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New Plans to Cut Living Trees in Sierra Will Be Delayed : Environment: The proposals will be held up during the next 1 1/2 years while officials review the effects of logging on the California spotted owl.

July 10, 1991|RICHARD C. PADDOCK | TIMES STAFF WRITER

SACRAMENTO — The U.S. Forest Service will delay approval of new proposals to harvest living trees in the Sierra Nevada until federal biologists can review the effect of logging on the California spotted owl, officials said Tuesday.

The new policy is designed to minimize harm from logging to the habitat of the owl--a species that is not designated as threatened but is closely related to the endangered northern spotted owl that inhabits forests in coastal Northern California and the Pacific Northwest. As a result of a directive from the Forest Service's regional office in San Francisco, new logging plans will be held up during the next year and a half as federal foresters assess the owl's habitat and the effect of continued harvests.

"What we're doing is taking more of an ecosystems approach," said Matt Mathes, a Forest Service spokesman. "Some future sales of green trees may be delayed. Some may not be allowed. Some may be allowed completely."

The Forest Service and environmentalists want to avoid the kind of controversy that has surrounded federal efforts to protect the northern spotted owl.

The listing of the northern variety of owl as an endangered species has jeopardized the harvest of millions of acres of forests in Northern California, Oregon and Washington. The timber industry has protested loudly that restrictions on logging to save the owl are unnecessary and threaten thousands of jobs.

In its new policy for the California owl, the Forest Service is seeking to steer logging companies into salvaging millions of trees that have died over the last several years as a result of insect infestations, disease and drought in the Sierra Nevada range. Dead trees that remain standing as long as two to three years after they have died can be turned into marketable lumber.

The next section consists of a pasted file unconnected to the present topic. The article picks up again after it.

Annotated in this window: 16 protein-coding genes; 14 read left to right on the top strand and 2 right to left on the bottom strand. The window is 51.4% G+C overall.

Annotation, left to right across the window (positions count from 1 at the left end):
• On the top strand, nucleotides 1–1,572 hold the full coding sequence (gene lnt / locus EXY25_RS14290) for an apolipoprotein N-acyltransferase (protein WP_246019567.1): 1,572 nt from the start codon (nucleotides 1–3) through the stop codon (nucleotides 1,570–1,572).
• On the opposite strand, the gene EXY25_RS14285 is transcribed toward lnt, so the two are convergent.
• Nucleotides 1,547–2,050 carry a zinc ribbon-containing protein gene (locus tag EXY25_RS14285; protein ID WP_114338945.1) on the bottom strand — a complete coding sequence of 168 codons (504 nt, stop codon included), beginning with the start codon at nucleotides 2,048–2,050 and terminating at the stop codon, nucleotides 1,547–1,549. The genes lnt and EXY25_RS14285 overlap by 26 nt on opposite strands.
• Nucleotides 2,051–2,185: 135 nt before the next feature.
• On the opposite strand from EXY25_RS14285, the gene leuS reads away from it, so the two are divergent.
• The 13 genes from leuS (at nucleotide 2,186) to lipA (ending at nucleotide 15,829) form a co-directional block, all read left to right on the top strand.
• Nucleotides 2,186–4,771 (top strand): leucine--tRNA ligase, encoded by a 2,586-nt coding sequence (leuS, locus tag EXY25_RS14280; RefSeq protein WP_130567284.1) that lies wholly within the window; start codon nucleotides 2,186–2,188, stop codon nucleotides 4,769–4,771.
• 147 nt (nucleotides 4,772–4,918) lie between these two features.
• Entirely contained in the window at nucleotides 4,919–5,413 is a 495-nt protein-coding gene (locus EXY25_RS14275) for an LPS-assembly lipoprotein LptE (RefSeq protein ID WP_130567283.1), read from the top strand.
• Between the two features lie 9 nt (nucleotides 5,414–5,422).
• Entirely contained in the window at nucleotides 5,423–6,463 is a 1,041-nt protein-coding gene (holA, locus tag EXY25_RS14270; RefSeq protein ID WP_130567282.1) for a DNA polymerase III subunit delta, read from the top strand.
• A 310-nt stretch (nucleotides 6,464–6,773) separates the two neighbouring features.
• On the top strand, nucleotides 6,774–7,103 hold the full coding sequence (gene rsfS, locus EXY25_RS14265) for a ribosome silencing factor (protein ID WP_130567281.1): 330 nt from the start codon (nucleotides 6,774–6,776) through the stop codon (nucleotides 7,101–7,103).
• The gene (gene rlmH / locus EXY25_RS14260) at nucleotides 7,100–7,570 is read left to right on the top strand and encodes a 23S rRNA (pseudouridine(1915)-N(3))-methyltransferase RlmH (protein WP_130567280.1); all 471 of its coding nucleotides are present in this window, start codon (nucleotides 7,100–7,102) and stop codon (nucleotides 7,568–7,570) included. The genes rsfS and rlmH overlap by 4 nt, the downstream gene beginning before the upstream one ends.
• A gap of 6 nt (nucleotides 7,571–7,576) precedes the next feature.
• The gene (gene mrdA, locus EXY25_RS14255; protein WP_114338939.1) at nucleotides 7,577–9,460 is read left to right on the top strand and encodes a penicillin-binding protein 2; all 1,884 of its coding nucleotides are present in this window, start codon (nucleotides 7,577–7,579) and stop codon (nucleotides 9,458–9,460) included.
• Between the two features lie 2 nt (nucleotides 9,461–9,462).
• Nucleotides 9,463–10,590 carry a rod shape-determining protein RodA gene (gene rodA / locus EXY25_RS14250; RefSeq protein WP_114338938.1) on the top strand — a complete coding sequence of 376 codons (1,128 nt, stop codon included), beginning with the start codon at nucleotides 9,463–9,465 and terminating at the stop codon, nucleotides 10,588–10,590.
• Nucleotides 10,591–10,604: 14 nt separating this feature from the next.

With its new policy, Mathes said, the Forest Service also is attempting to reduce clear-cutting by the private companies that are permitted to harvest trees in public forests.

"The Forest Service is still going to cut trees," he said. "We always will. What we're trying to do is do it in as an environmentally sound manner as we can."

Timber companies that have already been authorized to harvest living trees in the Sierra will not be affected by the change in policy even if logging has not yet begun, Mathes said.

The Forest Service directive covers logging within 8 million acres of National Forests in the Sierra Nevada, a range that extends 400 miles from Mt. Lassen to south of Sequoia National Park.

The decision to review all new logging proposals was prompted in part by the threat of a lawsuit from the Natural Resources Defense Council. The environmental group criticized the Forest Service for continuing to allow timber harvests in spotted owl habitat, including areas of high owl density.

"In order to ensure the viability of the California spotted owl as required by law, the Forest Service must revise its regional guide and forest plans for the Sierra Nevada," wrote David B. Edelson, senior attorney for the environmental group, in a May 30 letter to the Forest Service. "In particular, the agency should not approve any new timber sales that would log important spotted owl habitat in the Sierra Nevada."

Last week, in a response to the Natural Resources Defense Council, the Forest Service announced its plan to review the effect of all new timber harvest proposals on the California spotted owl.

"No new green sales will be awarded prior to review," wrote Regional Forester Ronald E. Stewart.

Edelson said Tuesday the environmental community is reviewing the new policy to determine if it provides sufficient protection for the California spotted owl to ward off the lawsuit.

Environmentalists would like to preserve enough of the habitat of the California spotted owl so that it never becomes an endangered species.

"We're really trying to avoid a crisis," Edelson said.

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